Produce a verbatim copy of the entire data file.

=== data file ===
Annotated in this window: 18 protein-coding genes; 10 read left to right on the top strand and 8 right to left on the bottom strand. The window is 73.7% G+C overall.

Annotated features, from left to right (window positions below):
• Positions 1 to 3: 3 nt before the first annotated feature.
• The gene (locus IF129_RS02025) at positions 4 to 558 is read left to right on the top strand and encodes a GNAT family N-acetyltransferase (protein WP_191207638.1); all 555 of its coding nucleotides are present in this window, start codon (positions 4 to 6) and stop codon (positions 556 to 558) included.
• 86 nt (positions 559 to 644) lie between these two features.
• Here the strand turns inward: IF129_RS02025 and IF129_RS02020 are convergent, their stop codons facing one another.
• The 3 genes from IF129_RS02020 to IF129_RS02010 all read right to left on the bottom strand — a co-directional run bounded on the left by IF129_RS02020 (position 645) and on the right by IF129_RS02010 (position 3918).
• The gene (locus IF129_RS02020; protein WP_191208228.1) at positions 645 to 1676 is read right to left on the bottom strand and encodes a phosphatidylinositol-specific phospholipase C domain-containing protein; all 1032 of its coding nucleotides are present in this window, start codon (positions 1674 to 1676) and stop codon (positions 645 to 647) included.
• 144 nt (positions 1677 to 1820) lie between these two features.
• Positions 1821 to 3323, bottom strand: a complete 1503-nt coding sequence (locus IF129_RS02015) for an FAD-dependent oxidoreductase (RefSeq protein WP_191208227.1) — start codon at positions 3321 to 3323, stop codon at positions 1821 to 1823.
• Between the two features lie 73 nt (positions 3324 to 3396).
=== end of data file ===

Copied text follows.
Annotated in this window: 18 protein-coding genes; 10 read left to right on the top strand and 8 right to left on the bottom strand. The window is 73.7% G+C overall.

Annotated features, from left to right (window positions below):
• Positions 1 to 3: 3 nt before the first annotated feature.
• The gene (locus IF129_RS02025) at positions 4 to 558 is read left to right on the top strand and encodes a GNAT family N-acetyltransferase (protein WP_191207638.1); all 555 of its coding nucleotides are present in this window, start codon (positions 4 to 6) and stop codon (positions 556 to 558) included.
• 86 nt (positions 559 to 644) lie between these two features.
• Here the strand turns inward: IF129_RS02025 and IF129_RS02020 are convergent, their stop codons facing one another.
• The 3 genes from IF129_RS02020 to IF129_RS02010 all read right to left on the bottom strand — a co-directional run bounded on the left by IF129_RS02020 (position 645) and on the right by IF129_RS02010 (position 3918).
• The gene (locus IF129_RS02020; protein WP_191208228.1) at positions 645 to 1676 is read right to left on the bottom strand and encodes a phosphatidylinositol-specific phospholipase C domain-containing protein; all 1032 of its coding nucleotides are present in this window, start codon (positions 1674 to 1676) and stop codon (positions 645 to 647) included.
• 144 nt (positions 1677 to 1820) lie between these two features.
• Positions 1821 to 3323, bottom strand: a complete 1503-nt coding sequence (locus IF129_RS02015) for an FAD-dependent oxidoreductase (RefSeq protein WP_191208227.1) — start codon at positions 3321 to 3323, stop codon at positions 1821 to 1823.
• Between the two features lie 73 nt (positions 3324 to 3396).